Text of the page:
Federal Worker Disability Retirement: Worth and the Sanctified Process

To hold sacred and to consecrate; it is a recognition that a period, an event, an article or symbol is worthy of being set aside for reverential sequestration.  When one once recognizes that the body which one occupies, is being attacked by a medical condition, it is time to care for it.

Life cannot go on as days of yore; as guilt precedes sentencing, so the manner in which we act will determine the length of days for which we must account.  And so the cycle of humanity wrapped in empathy, of souls anguishing over spent days of youth, and whether we wasted our finite activities of superficial social interactions; as we tended to our dying parents, or merely showed concern for a sick relative, the age old question sometimes haunts us:  Are we our brother’s keeper, and to what extent do we owe an obligation?  But it is different with one’s own health; its ownership and obligation cannot be avoided; as health deteriorates, so the days grow longer and require greater exertion and arduous efforts. In the end, how we treat our own bodies reflects the depth and extent of who we are.

For Federal and Postal employees who suffer from a medical condition, such that the medical condition prevents one from performing one or more of the essential elements of one’s job, the avoidance of the issue and the struggle to simply “hold on” to that which is familiar, is a way to delay the penultimate realization that there are priorities in life, and the worth of a life is intricately entangled in the choices we make, and how we treat the process, whether with sanctified reverence, or of a lasting imprint of stigmata.

Federal Disability Retirement is a benefit accorded to all Federal and Postal employees, whether the Federal or Postal employee is under FERS or CSRS.   It is ultimately a process which ends up at the U.S. Office of Personnel Management; and while it is merely a mundane administrative process, it is the accessibility of time, reflection and future alternatives which, if approved, allows for the Federal and Postal employee to tap into, where the worth of tomorrow, and the sanctification of memories once held but lost in the turmoil of daily living, can again be attained through the restorative reflection of time and quietude of life.

Sincerely,

Robert R. McGill, Esquire

CSRS & FERS Medical Disability Retirement: Cognitive Dissonance

In psychology, it is the state of self-contradiction, of holding onto a belief while simultaneously acting in a manner contrary to that belief.  If such a contradiction between belief-and-action impacts upon a core, foundational essence, of one which constitutes a defining centrality of a person’s character and personality of that which makes a person who he or she identifies him/herself to be, then the greater proportionality of discomfort and stress, often resulting in an alteration of either the belief, or the action intended to be engaged.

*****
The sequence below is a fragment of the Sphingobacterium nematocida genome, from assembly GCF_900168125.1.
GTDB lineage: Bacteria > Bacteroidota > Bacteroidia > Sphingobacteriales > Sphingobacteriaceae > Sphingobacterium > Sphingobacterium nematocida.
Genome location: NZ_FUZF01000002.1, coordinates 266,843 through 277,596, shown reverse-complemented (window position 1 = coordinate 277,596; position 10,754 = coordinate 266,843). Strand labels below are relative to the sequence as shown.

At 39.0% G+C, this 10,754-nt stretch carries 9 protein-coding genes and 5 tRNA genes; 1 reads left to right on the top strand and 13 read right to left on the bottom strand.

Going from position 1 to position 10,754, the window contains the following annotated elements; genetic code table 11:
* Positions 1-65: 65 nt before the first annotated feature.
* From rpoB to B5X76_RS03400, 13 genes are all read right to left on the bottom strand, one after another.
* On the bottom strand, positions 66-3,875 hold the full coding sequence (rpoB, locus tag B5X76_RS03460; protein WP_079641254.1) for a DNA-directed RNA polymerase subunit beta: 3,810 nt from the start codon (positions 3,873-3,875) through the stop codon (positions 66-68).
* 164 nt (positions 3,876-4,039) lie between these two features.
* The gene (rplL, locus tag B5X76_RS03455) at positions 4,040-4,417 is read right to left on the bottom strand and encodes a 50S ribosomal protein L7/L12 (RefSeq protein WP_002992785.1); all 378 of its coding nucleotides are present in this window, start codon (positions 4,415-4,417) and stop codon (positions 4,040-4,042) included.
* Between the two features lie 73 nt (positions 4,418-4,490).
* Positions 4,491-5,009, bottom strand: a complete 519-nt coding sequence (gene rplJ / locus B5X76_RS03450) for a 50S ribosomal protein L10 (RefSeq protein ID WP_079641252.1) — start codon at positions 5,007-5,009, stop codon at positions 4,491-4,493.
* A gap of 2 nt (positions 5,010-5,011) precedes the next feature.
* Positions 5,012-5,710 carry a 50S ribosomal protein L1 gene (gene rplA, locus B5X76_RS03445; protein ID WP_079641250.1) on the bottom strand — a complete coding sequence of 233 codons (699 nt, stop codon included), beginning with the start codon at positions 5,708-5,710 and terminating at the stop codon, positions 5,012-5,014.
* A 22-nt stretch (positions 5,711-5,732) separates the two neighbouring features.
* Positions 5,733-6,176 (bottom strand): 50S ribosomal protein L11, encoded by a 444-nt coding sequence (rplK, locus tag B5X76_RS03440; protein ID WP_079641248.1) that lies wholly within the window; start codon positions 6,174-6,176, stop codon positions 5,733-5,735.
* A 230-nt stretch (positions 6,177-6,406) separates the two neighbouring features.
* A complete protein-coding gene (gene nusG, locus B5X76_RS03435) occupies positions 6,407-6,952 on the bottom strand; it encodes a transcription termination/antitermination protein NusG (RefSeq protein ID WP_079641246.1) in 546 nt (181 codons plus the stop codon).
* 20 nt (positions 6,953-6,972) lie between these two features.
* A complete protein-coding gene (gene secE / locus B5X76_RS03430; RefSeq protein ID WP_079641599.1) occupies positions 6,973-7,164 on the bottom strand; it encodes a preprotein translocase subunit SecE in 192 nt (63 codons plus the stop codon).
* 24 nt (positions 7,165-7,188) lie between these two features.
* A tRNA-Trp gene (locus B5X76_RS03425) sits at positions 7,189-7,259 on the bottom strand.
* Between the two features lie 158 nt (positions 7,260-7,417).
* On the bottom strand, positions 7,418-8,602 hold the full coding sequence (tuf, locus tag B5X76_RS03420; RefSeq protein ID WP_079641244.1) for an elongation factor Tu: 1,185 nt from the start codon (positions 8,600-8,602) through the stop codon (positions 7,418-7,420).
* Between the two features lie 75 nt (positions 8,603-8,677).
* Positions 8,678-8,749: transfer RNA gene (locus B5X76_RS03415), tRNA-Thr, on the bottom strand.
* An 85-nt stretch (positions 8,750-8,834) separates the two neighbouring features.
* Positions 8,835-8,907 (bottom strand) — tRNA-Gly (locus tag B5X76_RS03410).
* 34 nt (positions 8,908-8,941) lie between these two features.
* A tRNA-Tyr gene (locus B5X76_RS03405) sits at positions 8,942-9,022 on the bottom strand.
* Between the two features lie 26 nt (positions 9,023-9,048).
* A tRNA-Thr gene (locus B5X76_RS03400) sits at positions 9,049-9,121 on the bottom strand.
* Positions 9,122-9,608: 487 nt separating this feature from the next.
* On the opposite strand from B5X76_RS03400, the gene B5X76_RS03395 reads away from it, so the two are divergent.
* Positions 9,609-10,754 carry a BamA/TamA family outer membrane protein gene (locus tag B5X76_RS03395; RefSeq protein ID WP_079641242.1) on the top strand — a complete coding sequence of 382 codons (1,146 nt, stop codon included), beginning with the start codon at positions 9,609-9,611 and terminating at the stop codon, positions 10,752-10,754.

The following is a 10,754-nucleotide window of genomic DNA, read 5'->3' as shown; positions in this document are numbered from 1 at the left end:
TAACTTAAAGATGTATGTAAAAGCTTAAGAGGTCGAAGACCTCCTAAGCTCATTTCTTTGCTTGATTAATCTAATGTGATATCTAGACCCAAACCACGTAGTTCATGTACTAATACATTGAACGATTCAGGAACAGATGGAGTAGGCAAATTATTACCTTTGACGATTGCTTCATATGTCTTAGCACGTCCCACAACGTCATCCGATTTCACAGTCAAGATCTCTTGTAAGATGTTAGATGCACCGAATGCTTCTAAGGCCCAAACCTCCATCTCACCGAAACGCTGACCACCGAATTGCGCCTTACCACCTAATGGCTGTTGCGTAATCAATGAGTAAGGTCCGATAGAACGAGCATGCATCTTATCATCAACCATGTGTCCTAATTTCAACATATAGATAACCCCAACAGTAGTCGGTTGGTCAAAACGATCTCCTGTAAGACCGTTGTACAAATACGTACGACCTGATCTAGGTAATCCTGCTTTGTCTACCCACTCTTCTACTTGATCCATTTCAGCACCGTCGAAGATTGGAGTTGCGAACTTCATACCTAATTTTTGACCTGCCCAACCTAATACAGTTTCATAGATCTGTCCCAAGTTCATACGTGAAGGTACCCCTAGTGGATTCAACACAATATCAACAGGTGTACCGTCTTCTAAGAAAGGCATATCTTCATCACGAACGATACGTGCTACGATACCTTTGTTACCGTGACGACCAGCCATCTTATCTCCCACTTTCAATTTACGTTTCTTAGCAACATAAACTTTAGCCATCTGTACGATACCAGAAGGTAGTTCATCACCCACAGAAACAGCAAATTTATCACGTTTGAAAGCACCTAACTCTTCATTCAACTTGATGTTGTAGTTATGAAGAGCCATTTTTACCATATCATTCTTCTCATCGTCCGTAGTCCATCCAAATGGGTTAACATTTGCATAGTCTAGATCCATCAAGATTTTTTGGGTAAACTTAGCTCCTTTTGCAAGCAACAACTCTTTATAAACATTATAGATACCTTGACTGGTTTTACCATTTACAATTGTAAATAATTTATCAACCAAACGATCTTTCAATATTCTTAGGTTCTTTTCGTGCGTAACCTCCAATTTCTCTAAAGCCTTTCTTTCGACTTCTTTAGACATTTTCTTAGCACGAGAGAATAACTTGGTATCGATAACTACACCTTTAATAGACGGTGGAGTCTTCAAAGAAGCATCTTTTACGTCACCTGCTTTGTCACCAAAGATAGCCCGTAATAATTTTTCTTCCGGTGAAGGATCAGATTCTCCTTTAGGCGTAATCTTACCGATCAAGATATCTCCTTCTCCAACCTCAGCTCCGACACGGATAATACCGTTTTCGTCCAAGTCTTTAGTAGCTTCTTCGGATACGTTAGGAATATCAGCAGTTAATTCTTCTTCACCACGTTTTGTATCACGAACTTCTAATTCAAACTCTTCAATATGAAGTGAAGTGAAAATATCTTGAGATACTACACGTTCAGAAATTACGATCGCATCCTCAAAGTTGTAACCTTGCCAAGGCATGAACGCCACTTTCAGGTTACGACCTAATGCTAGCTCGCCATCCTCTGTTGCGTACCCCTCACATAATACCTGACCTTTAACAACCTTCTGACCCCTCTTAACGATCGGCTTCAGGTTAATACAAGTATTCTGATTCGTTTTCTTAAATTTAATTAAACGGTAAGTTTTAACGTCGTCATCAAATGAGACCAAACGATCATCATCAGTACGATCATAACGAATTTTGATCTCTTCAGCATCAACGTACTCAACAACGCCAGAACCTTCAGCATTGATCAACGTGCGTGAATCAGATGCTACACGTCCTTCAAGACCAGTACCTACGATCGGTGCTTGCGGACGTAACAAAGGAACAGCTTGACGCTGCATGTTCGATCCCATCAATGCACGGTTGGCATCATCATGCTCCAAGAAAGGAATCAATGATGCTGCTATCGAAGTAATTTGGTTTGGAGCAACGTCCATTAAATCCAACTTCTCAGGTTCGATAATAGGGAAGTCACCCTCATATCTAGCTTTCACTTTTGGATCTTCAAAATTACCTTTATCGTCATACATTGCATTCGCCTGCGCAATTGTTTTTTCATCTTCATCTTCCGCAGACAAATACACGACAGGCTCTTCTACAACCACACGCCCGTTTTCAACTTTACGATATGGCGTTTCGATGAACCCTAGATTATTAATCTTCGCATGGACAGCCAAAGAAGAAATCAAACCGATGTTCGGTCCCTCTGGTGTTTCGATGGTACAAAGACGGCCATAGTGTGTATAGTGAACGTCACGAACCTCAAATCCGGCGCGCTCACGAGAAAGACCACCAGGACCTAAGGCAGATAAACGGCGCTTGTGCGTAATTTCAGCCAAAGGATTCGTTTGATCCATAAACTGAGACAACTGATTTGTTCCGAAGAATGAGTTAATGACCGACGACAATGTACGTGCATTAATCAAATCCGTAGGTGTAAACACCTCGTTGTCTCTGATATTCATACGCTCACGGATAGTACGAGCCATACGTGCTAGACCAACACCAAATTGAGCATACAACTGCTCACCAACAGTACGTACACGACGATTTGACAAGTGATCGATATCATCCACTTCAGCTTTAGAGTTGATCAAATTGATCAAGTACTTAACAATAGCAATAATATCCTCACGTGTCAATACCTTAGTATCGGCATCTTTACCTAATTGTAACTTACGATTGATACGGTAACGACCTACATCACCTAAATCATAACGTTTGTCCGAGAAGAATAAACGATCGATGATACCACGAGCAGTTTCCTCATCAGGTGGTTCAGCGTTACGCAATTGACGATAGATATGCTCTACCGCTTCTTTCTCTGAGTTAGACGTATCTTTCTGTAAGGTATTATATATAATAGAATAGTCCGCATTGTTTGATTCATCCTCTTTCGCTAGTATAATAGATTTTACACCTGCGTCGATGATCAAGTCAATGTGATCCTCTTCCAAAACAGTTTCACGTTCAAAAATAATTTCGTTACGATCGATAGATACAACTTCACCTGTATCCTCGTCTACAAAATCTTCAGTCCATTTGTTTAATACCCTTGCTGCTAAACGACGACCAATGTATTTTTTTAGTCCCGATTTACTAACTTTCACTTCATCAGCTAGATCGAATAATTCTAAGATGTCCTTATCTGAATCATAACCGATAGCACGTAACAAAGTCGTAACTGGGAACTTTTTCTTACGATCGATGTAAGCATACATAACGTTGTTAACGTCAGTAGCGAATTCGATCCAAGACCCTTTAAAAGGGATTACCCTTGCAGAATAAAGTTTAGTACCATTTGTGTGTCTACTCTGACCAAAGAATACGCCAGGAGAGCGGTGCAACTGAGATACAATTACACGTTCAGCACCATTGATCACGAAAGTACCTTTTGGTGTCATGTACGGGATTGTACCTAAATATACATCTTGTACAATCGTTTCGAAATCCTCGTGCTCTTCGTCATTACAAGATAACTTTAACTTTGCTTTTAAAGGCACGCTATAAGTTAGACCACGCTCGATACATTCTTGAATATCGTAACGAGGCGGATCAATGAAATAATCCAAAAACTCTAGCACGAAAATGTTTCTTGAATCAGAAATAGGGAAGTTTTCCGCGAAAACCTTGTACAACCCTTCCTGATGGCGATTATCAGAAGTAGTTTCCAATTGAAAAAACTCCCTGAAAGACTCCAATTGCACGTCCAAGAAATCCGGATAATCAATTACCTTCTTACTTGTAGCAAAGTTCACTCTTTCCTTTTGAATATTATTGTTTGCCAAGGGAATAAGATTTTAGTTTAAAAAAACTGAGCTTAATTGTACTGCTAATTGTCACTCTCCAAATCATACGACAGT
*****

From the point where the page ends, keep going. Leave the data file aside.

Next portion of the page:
For the Federal and Postal Worker who experiences a medical condition such that the medical condition prevents one from performing one or more of the essential elements of one’s job, such cognitive dissonance is an everyday, common occurrence. You already know that continuation in the position as a Federal or Postal Worker cannot continue; you do not need a medical doctor to tell you that; your body, mind or soul has already screamed that dissonance out at you multiple times, at varying degrees of decibels countlessly and in monotonously repetitive occurrences throughout each day over many months, and sometimes enduring over several years.

But the belief-system of the Federal or Postal Worker is to silently “take it”, and to continue on, with a self-destructive sense of blind loyalty in an effort to “accomplish the mission”; but the question always is, At what price?

Filing for Federal Disability Retirement benefits, whether the Federal or Postal Worker is under FERS or CSRS, is an option which must be seriously considered when the extent of cognitive dissonance comes to a crisis point. It is the point of reference where one finally comes to recognize that the problem requires a solution — of abandoning the senseless embracing of blind loyalty and seeking a period of reclamation of one’s physical and mental health; or of continuing on the path of self-immolation in the Federal or Postal position of one’s chosen career.

Federal Disability Retirement: it is the bridge which one must pass upon to close the chasm between what one’s health screams out for, and the daily toil of one’s occupational duties.

Sincerely,

Robert R. McGill, Esquire

FERS & CSRS Disability Retirement for Federal and USPS Workers: Resilience